The Virgin King
By John Ashbery
They know so much more, and so much less,
"innocent details" and other. It was time to
put up or shut up. Claymation is so over,
the king thought. The watercolor virus
Something tells me you'll be reading this on a train
stumbling through rural Georgia, wiping sleep
from your eyes as the conductor passes through
carrying a bun. We're moving today,
today on the couch.
From this week's New Yorker.
It was kind of a weird schleppy day in which things did not quite go as planned, though nothing really bad happened. I was supposed to meet a friend -- someone I've known for years but more as the mother of kids my own kids' ages than someone I've been really close to -- at lunchtime for sushi, but she ran late and I ended up with nearly an hour to kill in a small boutique mall. I bought a couple of tiny Halloween decorations in one of those gift stores that sell lots of Vera Bradley and chunky glass bead jewelry. Ran into an old friend of my parents' and we had a nice conversation about her kids, my kids and stuff. Then my friend arrived and we had very good sushi (spicy tuna and inari, mmm) and said we'd do it again soon.
I had an hour before my kids would be home from school, so I went to a local jewelry boutique in an even more expensive strip of stores to look for a leather cord -- you know, the kind with a silver clasp that you can put big pendants on like my new tree pendant -- and I found one that looked perfect, with a little silver bead on the end, for $20, though there was another pendant hanging from it when I asked her if I could see it. The friendly lady who had helped me offered to get the price tag off and polish it for me, and when she returned, it was already in the bag. I got home, pulled it out...and she'd swapped necklaces on me, given me one without the silver bead and with a silk cord that isn't quite as thick. There is no doubt that she knew exactly what she was doing, as I'd asked if they had another in the store like the one I wanted and she said no, she'd have to get the pendant off it from the locked case. They have a "no return" policy. Last time I ever set foot in Blanca Flor Silver, I can tell you that.
...the Pauline Betz Addie Tennis Center.
It's named for Wimbledon champion Pauline Betz.
There's a timeline of Betz's career on the wall, including several US Open victories.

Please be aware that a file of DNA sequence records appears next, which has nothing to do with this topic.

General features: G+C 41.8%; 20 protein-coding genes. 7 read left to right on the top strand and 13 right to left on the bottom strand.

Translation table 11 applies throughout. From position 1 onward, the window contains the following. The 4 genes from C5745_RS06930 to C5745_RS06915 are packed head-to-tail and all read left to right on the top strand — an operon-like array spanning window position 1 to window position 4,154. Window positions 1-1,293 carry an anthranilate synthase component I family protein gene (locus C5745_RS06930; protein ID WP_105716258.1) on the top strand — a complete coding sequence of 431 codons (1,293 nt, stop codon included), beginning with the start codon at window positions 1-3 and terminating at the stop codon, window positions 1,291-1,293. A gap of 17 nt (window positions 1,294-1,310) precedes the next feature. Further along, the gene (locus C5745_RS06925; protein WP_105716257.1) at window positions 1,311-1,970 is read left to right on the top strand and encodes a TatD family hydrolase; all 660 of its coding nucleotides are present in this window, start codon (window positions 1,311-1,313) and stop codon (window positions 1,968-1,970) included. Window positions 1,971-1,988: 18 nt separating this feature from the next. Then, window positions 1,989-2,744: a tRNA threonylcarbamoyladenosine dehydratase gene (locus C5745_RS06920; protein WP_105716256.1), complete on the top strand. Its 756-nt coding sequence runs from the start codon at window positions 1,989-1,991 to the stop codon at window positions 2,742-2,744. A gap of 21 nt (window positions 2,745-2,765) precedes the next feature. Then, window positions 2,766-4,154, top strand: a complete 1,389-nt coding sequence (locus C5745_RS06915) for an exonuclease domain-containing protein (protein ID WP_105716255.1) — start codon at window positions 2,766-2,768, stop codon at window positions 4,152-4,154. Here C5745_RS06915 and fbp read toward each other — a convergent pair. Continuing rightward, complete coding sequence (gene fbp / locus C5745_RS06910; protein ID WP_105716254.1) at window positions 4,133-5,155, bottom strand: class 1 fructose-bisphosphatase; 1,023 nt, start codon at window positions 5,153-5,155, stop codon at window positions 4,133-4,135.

She married a Washington Post sports writer, moved to the DC area and taught tennis at a school here for many years.
I took a photo from my seat of the dedication plaque, so I'm posting it here for posterity.
Mostly I was watching this.
So, yeah, took Adam and his best friend to tennis, came home for dinner, made the kids do homework, and watched -- yes, you may lose all respect for me right now -- Sex and the City: The Movie. I have no excuse except that I started watching that show on a particularly horrendous night of my life, and then I stuck with it as the TV equivalent of comfort food, even though I despise Carrie Bradshaw and her values and her shoes. I did love Candice Bergen's five minutes in the movie as a fashion editor -- much less stereotypical than Meryl Streep's movie-long caricature in The Devil Wears Prada -- and I've always loved Samantha's filthy mind, though I've always been completely apathetic to pretty vapid Charlotte, and I've never gotten the impression that the writers have a clue who Miranda is (which may explain why she doesn't seem to know, either).
I figured it would have a stupid happy ending without Carrie and Big working out the REAL issues between them, like the fact that he goes to New Year parties where she'd be bored out of her mind but I don't see him having Chinese with the girls either. And as for Miranda and Steve, why do men always seem to think they can get away with saying "It just happened" about cheating? I wish it were a movie cliche but I know enough people in real life who were handed that excuse. If there is one thing not true, it's that cheating "just happens"! The whole idea that Miranda has to forgive him or it means she's an unforgiving bitch really irritates me. If she loved him and her upset stemmed from having been badly hurt, I'd have agreed with Charlotte -- ego shouldn't get in the way of trying to fix the relationship -- but like Carrie screaming, "I am humiliated!" at Big when he freaked out and bailed on the wedding, there mostly seems to be self-love from Miranda. And since I am all in favor of Samantha following her bliss and not staying tied down, I can't root for Miranda to stay with a guy who may well let "it just happened" happen again, and probably forgive him again, losing a bit more of herself each time.